• Videos and photos provide a glimpse into what Russian troops left behind during their hasty retreat.
  • Pentagon press secretary Patrick Ryder declined Tuesday to say whether the United States had helped Ukraine plan the Kharkiv counteroffensive. But he also emphasized the ongoing military cooperation between Washington and Kyiv. “We do engage with the Ukrainians at a variety of levels on the military side,” he said at a briefing with reporters. “We do provide time-sensitive information to enable them to conduct their operations and defend their homeland.”
  • Oleksandr Shapoval, a renowned dancer at Ukraine’s National Opera ballet, was killed in combat in eastern Ukraine. Shapoval went to battle and served as a grenade launcher, said Anton Gerashchenko, a Ukrainian official.

Global impact

  • Russia has secretly funneled at least $300 million to foreign political parties and candidates in more than two dozen countries since 2014 in an attempt to shape political events beyond its borders, according to a new U.S. intelligence review.
  • Putin and Chinese President Xi Jinping are set to meet in Uzbekistan this week, marking their first face-to-face meeting since the start of the war in Ukraine. A senior Chinese official said Beijing was willing to “continue working with Russia to firmly support each other on issues involving core interests and major concerns,” state media reported.
  • Clashes erupted along the border between Azerbaijan and Armenia, killing at least 49. The flare-up is part of a decades-long conflict over disputed territory. Azerbaijan may have seized an opportunity while Armenia’s chief ally, Russia, is distracted by its losses in Ukraine, analysts said.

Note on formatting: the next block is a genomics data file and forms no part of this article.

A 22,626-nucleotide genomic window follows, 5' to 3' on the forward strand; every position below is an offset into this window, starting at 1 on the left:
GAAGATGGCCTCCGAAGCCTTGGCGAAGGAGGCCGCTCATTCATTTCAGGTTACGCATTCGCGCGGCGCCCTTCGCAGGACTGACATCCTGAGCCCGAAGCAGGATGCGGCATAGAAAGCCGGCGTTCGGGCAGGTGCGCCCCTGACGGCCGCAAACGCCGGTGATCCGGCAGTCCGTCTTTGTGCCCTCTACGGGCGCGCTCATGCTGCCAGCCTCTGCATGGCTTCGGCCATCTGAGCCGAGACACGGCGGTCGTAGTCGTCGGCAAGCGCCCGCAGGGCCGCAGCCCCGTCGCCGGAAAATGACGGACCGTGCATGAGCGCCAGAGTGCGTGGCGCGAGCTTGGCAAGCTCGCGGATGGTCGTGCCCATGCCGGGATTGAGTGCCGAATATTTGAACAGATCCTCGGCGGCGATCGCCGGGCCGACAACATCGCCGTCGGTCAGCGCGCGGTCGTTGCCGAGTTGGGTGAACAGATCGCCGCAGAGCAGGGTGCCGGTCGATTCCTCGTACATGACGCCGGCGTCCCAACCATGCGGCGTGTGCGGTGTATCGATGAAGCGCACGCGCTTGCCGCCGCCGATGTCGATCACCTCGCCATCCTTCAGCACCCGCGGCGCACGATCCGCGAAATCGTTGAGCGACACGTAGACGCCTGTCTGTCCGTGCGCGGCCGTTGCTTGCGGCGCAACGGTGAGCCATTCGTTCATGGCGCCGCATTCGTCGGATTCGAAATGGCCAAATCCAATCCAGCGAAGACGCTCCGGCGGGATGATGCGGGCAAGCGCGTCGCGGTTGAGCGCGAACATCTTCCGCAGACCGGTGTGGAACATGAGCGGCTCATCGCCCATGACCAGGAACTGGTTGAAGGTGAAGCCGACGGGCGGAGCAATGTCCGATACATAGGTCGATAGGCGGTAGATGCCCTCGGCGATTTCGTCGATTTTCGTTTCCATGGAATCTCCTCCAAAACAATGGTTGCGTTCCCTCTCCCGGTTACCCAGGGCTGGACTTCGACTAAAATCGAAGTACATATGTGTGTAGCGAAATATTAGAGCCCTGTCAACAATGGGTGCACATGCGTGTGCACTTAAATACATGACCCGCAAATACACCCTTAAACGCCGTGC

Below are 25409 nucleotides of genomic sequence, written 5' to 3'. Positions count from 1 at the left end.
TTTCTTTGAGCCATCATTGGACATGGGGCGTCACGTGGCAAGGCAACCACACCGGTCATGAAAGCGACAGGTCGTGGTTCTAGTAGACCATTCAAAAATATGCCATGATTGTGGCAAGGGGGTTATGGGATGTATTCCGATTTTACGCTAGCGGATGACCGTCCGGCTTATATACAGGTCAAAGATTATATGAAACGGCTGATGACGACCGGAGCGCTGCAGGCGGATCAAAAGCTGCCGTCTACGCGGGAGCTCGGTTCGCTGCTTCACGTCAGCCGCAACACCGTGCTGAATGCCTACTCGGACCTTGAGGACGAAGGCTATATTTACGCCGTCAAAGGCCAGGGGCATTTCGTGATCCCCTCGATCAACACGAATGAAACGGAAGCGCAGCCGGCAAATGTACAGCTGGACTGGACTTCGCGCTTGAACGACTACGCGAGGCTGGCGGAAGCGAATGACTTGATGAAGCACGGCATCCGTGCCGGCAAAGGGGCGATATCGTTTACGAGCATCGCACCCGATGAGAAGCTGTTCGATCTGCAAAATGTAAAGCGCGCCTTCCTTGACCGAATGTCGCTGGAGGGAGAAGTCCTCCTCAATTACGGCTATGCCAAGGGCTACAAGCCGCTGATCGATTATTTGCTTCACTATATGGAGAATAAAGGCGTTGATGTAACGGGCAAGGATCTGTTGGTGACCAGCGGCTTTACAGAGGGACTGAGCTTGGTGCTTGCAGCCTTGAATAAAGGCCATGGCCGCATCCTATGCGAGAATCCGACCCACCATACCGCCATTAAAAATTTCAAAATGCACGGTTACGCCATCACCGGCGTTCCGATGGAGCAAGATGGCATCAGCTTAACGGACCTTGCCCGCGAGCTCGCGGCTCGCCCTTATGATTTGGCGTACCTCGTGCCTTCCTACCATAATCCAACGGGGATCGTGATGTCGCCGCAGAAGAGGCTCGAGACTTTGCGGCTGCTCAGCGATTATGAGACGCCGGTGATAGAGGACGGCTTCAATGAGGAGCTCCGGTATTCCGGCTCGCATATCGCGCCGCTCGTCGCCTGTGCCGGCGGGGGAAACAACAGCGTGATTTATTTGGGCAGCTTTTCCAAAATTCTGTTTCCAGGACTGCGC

• The United States issued visas for Russian Foreign Minister Sergei Lavrov and some members of his delegation to travel to New York for the U.N. General Assembly on Sept. 20, Russia’s official Tass news agency reported Tuesday. Russia’s Foreign Ministry previously accused the U.S. government of delaying the visa process.
  • Pope Francis on Tuesday condemned the “senseless and tragic war” in Ukraine, on a visit to Kazakhstan. Addressing officials and civil society members in the capital, Nur-Sultan, the pope said Kazakhstan sits at a “significant geopolitical crossroads,” which gives it a “fundamental role to play in lessening cases of conflict.”

From our correspondents

Putin, tone deaf and isolated, pursues war ‘goals’ and refuses to lose:

Vladimir Putin’s definitive quality as president — his refusal ever to back down — helped him project Russian global power for years, Robyn Dixon reports.

But facing repeated setbacks in a catastrophic war in Ukraine, his inflexible approach is looking more like his great flaw.

If Putin sticks to his habit of refusing to back down, analysts say, he is most likely to grind on, she writes.